Antisocial Character and Behavior: Threats and Solutions - William H. Reid


The costs of chronic and widespread psychopathic behavior are not some nonjudgmental natural phenomena in which the fittest survive. North America is not "nature red in tooth and claw," in which there is no right or wrong in being predator or prey in some oddly natural order of things. We control our social destiny as no animals and no other humans in history have done. We are rational people choosing to deny our own responsibility for personal and social well-being.

I dislike anthropological comments, now pop social science, that compare psychopaths to wolves and speak of some misinterpreted Darwinian survival of the fittest. Such academic wags are engaging in what seems to be the opposite of anthropomorphism. It is tempting to say that our masses have somehow become baitfish for the psychopathic shark, or sheep for the antisocial wolf, but this is not quite the case. In modern society, human predators are not acting out of some instinct, and their prey are not genetically predestined to become part of a figurative food chain. To say that most human predators are acting animalistically, out of some natural but hypertrophied survival or territorial imperative, is to give them more credit than they are due, and to deny them the responsibility that we are entitled to demand for their actions.

I agree that we can see remnants of our phylogeny in our brains and behaviors, but it is a mistake to search there for answers to behavioral questions. Sadistic, amoral, or intraspecies violence (not related to mating contests or, in a few species, competition for food) is not often found in nature. It has little evolutionary value. Thus predatory sexual violence, for example, cannot be correctly termed "animalistic," since no "animals" engage in it. Preying upon the elderly or disabled of one's own species, a hallmark of psychopathic opportunism, has almost no parallel in mammalian nature. Human psychopathy involves human experience and human choice.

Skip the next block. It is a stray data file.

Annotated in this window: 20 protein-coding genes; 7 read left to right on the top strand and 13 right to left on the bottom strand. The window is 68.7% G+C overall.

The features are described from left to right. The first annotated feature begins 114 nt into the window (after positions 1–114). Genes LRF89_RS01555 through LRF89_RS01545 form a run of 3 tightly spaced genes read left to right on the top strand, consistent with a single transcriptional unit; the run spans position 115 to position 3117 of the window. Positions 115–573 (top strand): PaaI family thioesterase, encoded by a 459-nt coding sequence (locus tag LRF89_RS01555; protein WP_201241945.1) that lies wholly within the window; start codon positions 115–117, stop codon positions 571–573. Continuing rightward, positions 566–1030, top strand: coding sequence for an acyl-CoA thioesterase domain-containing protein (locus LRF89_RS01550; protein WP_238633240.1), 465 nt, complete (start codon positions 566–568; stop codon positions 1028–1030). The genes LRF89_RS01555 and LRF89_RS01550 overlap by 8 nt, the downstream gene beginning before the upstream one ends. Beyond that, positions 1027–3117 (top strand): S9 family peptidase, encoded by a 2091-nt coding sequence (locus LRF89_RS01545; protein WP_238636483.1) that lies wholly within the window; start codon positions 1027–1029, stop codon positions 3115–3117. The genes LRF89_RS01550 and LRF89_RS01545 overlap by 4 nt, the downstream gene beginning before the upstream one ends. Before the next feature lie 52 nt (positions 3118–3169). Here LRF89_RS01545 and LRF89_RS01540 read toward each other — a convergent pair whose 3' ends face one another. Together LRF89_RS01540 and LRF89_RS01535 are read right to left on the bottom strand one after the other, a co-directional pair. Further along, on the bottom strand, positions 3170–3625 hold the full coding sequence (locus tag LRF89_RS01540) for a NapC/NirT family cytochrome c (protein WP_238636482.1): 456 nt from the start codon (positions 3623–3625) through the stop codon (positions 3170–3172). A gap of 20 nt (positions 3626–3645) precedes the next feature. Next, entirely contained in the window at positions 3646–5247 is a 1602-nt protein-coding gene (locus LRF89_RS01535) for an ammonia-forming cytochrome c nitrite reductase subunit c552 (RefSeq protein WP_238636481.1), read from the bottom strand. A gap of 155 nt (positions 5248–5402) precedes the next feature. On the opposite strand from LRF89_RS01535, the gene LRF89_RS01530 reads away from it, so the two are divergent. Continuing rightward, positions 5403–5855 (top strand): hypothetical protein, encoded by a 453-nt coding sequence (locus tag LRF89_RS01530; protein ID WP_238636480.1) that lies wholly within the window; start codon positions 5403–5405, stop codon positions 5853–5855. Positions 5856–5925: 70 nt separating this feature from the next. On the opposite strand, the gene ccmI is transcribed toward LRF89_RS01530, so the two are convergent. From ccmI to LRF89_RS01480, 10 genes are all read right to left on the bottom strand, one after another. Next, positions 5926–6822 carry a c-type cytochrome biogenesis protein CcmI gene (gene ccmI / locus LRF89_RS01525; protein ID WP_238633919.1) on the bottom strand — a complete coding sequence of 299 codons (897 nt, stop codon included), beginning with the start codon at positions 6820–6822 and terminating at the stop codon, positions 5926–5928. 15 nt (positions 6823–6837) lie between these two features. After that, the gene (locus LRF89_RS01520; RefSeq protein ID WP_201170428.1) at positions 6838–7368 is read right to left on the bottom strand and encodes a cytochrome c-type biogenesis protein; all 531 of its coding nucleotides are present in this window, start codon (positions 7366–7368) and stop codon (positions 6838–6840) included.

If the human predators, psychopaths and others, are not to be seen as "animals," should they be seen as "only human," part of the "human condition"? And should they be treated according to the Golden Rule: "Do unto others as you would have them do unto you"? Should our lofty principles and sense of ethics cause us to treat them with understanding and forgiveness alone? Of course not.


One of the biggest obstacles to finding answers to chronic antisocial behavior and violent crime, and at the same time one of the least appreciated, is our sense of fairness.

Law-abiding citizens are heavily invested in the premise that all people value the tenets of our Constitution. Many go further, and believe that a very liberal interpretation of the Constitution is important to protecting our republic and its representative democracy.

Chronic criminals and psychopaths do not value the same rules and tenets, except for themselves. Instead, they use them against us. Thus they take from us in a very serious way–by turning our deep convictions (and guilts about going against those convictions) to their own ends. We hobble ourselves, but not the crooks, with our rules. In this, one of the most dangerous games, the playing field is wildly tilted in favor of the opponent.

But isn't our sense of fairness in the face of adversity a mark of our civilization? Isn't this what separates us from the animals, and even from the very criminals we seek to control? Don't we need that sense of fairness to keep out society intact?